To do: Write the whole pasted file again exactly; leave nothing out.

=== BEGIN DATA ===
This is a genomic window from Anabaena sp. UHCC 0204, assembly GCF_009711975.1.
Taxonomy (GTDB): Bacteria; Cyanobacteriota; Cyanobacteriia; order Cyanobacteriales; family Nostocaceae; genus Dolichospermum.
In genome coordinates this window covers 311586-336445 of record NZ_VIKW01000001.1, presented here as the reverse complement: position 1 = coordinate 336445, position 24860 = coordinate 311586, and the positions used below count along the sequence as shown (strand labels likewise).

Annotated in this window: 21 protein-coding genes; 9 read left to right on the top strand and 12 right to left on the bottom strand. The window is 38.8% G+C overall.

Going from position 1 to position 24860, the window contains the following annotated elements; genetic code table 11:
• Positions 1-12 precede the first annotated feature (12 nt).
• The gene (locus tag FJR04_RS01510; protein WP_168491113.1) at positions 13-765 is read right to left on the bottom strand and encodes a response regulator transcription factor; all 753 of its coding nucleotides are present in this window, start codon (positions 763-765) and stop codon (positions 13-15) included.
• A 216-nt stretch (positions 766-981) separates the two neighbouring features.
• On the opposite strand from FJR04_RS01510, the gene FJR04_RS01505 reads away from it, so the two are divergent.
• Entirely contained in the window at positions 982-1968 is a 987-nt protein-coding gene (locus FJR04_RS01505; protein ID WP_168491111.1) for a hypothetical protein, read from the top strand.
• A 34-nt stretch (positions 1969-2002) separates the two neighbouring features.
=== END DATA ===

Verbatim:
This is a genomic window from Anabaena sp. UHCC 0204, assembly GCF_009711975.1.
Taxonomy (GTDB): Bacteria; Cyanobacteriota; Cyanobacteriia; order Cyanobacteriales; family Nostocaceae; genus Dolichospermum.
In genome coordinates this window covers 311586-336445 of record NZ_VIKW01000001.1, presented here as the reverse complement: position 1 = coordinate 336445, position 24860 = coordinate 311586, and the positions used below count along the sequence as shown (strand labels likewise).

Annotated in this window: 21 protein-coding genes; 9 read left to right on the top strand and 12 right to left on the bottom strand. The window is 38.8% G+C overall.

Going from position 1 to position 24860, the window contains the following annotated elements; genetic code table 11:
• Positions 1-12 precede the first annotated feature (12 nt).
• The gene (locus tag FJR04_RS01510; protein WP_168491113.1) at positions 13-765 is read right to left on the bottom strand and encodes a response regulator transcription factor; all 753 of its coding nucleotides are present in this window, start codon (positions 763-765) and stop codon (positions 13-15) included.
• A 216-nt stretch (positions 766-981) separates the two neighbouring features.
• On the opposite strand from FJR04_RS01510, the gene FJR04_RS01505 reads away from it, so the two are divergent.
• Entirely contained in the window at positions 982-1968 is a 987-nt protein-coding gene (locus FJR04_RS01505; protein ID WP_168491111.1) for a hypothetical protein, read from the top strand.
• A 34-nt stretch (positions 1969-2002) separates the two neighbouring features.